A Gloucester native, Diamond is busy with commercial art and commissions on both coasts. I had a chance to ask him more about his art and writing after I did a post about the sea monster fence he painted. He brushed off the street artist description: “I consider myself a graffiti-writer and sometimes a mural-artist, but not a “street-artist” (semantic distinction).” I asked him about Gloucester connections and if he went to the high school. Did any teachers influence him? He wrote back swiftly:
“I studied art under Jackie Underwood, who was “Jackie Kapp” at the time, as well as theatre and set-design with Krista Cowan and Kim Trigilio. I went on to earn a cum laude BA in English Lit and Creative Writing at UMass Boston, class of ’06… I spent a lot of time at Artspace on Center St. as a kid, and so Gloucester’s sub-cultural grandmaster Shep Abbott had a big effect on me by bringing punk rock and mural art into downtown. I was mentored in the world of graffiti art by the late Jed Richardson of Manhattan who was a major figure in the NYC subway-train art movement of the 1980’s; he moved to Gloucester in 2001 or so and remained here until his passing in September of ’09… ”
Diamond created a tribute chalk mural to his mentor at Minglewood Tavern. I worked in New York and saw first hand the 1980 era kings (and not so kings) of subway and club graffiti. I didn’t know Jed Richardson’s work and wondered if Diamond had an image to share for this post.
I also thought about the owners who turned over their wall for Diamond’s art. I learned that the building is owned by Peter Greeke who founded Prince Insurance. Aha! A creative family that understood and allows Danny Diamond the use of a large wall to practice and express his art. The Prince Insurance company is on Washington Street between Middle and Main and directly across from the Legion. It is a second generation family business that has specialized in personal insurance for more than 35 years. It’s now co-owned by sisters, Melissa Moseley and Wendy Prendergast. A third sister, fashion designer Jennifer Greeke, operates Harpy Fashion out of the back office. The Prince Insurance storefront stands out with such original picture window displays.These windows are an entire family affair. Melissa doesn’t remember a time before the windows. Their mother creates them; Jen has made clothing, sculpted papier-mâché creatures and mermaids. “Of course because of the community we live in, over time artistic customers and friends joined in…like Richard Harding and the built boat. They’re just a lot of fun.” Prince Insurance has a beautiful new website.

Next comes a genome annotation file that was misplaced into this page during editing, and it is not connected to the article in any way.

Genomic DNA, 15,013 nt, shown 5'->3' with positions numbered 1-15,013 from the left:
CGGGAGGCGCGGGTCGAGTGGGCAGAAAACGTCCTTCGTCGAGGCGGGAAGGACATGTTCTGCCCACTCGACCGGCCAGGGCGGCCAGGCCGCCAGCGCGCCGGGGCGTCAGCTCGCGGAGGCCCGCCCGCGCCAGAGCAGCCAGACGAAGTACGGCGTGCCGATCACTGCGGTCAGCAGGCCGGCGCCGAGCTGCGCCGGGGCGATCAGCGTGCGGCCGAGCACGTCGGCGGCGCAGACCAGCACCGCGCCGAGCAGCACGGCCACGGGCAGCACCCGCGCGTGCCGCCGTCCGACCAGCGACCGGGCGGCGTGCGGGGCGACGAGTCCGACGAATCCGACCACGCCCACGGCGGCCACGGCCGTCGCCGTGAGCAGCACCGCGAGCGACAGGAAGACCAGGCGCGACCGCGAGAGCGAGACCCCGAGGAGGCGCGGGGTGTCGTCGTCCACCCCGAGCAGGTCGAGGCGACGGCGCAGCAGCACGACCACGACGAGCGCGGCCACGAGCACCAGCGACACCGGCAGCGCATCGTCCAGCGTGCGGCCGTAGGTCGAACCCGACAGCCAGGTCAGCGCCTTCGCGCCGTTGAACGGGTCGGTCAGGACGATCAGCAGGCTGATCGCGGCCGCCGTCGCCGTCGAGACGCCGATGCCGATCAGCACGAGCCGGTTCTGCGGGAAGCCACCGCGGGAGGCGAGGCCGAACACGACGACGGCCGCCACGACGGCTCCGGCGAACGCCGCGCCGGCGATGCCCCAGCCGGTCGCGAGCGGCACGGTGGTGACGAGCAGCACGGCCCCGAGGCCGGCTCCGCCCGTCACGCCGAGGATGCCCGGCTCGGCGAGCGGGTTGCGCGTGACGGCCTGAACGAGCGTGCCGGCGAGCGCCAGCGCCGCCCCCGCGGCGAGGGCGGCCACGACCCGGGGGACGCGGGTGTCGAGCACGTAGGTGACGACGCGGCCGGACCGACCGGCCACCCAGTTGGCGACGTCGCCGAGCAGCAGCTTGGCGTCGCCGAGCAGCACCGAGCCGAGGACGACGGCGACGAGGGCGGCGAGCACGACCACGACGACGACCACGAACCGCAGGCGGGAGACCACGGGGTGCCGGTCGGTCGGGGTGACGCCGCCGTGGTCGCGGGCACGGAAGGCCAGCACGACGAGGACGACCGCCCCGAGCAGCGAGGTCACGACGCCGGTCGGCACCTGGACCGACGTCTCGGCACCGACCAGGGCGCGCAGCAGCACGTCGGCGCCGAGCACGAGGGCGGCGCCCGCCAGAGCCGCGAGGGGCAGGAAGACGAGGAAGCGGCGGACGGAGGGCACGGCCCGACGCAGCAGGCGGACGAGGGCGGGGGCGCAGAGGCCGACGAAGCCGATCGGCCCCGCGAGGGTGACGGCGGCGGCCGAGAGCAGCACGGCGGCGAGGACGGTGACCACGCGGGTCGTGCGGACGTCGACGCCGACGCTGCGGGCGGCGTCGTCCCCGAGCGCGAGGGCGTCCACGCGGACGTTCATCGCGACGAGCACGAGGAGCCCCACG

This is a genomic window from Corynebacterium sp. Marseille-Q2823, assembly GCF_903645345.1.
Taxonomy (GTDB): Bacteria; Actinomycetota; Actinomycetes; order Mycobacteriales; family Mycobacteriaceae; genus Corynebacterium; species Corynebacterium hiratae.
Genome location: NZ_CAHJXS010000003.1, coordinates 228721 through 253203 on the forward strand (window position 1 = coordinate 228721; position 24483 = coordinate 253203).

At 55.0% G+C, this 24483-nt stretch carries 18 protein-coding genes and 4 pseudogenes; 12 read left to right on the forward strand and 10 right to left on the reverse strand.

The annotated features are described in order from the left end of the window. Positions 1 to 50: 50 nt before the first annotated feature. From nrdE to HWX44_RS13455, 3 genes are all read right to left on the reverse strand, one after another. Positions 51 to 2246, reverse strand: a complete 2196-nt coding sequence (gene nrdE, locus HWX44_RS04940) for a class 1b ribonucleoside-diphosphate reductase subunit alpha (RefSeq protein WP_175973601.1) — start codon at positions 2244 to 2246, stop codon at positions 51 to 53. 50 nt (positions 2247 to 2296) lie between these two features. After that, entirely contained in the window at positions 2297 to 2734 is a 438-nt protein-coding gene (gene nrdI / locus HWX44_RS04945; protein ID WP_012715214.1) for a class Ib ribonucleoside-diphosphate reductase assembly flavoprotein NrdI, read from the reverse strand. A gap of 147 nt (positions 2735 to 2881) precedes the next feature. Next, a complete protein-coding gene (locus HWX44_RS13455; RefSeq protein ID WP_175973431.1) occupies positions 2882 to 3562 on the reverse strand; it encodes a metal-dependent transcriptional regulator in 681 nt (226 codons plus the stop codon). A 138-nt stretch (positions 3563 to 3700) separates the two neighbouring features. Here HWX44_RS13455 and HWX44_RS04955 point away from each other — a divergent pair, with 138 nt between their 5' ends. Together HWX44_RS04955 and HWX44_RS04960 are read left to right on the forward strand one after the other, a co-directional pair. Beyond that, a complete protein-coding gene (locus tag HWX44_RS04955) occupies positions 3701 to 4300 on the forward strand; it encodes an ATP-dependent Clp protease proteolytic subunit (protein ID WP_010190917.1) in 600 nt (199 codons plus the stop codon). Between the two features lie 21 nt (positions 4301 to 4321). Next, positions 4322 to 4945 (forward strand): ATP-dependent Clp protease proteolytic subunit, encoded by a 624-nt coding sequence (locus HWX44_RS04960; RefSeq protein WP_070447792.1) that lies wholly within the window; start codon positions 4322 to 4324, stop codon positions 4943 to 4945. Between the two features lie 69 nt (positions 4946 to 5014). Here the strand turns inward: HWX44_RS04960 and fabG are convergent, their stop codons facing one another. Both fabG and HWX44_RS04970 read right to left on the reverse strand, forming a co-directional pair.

I hoped Danny Diamond had a record of his devoted wall mural project, which he obliterates and repaints every year. He did. Photographs below are from Diamond or his website, www.skribblefish.com. His Instagram is @pyse117. I added one showing a work in progress he is completing for a new restaurant opening in Salem in February and other local commissions.
After a year of monthly programming by the libraries and community partners, the Cape Ann Reads original picture book contest is in full swing and has moved into the jury processing stage. The contest is hosted by the 4 public libraries of Cape Ann. They will publish the first edition printing for one book from entries that were submitted by December 15, 2016. The jury selection panel includes representatives from each of the public libraries: Justine Vitale Gloucester Lyceum & Sawyer Free Public Library; Carol Bender, Children’s and Teen Librarian, Rockport Public Library; Kate Strong Stadt, Head of Youth Services, Manchester-By-The-Sea Public Library; Anne Cowman, Young Adult Librarian, Manchester-By-The-Sea Public Library; and April Wanner, Assistant Librarian at the TOHP Burnham Library, Essex. Joining these talented library participants are three artists and award winning children’s picture book authors and illustrators: Pat Lowery Collins; Giles Laroche; and Anna Vojtech. Bob Ritchie proprietor of Dogtown Book Shop will provide another crucial area of book world expertise. Cape Ann Reads is grateful for their time and considerable talents to help the participants and the process. A second jury of children will select their favorites and is chaired by Liza Browning from the Cape Ann Museum, a Cape Ann Reads partner.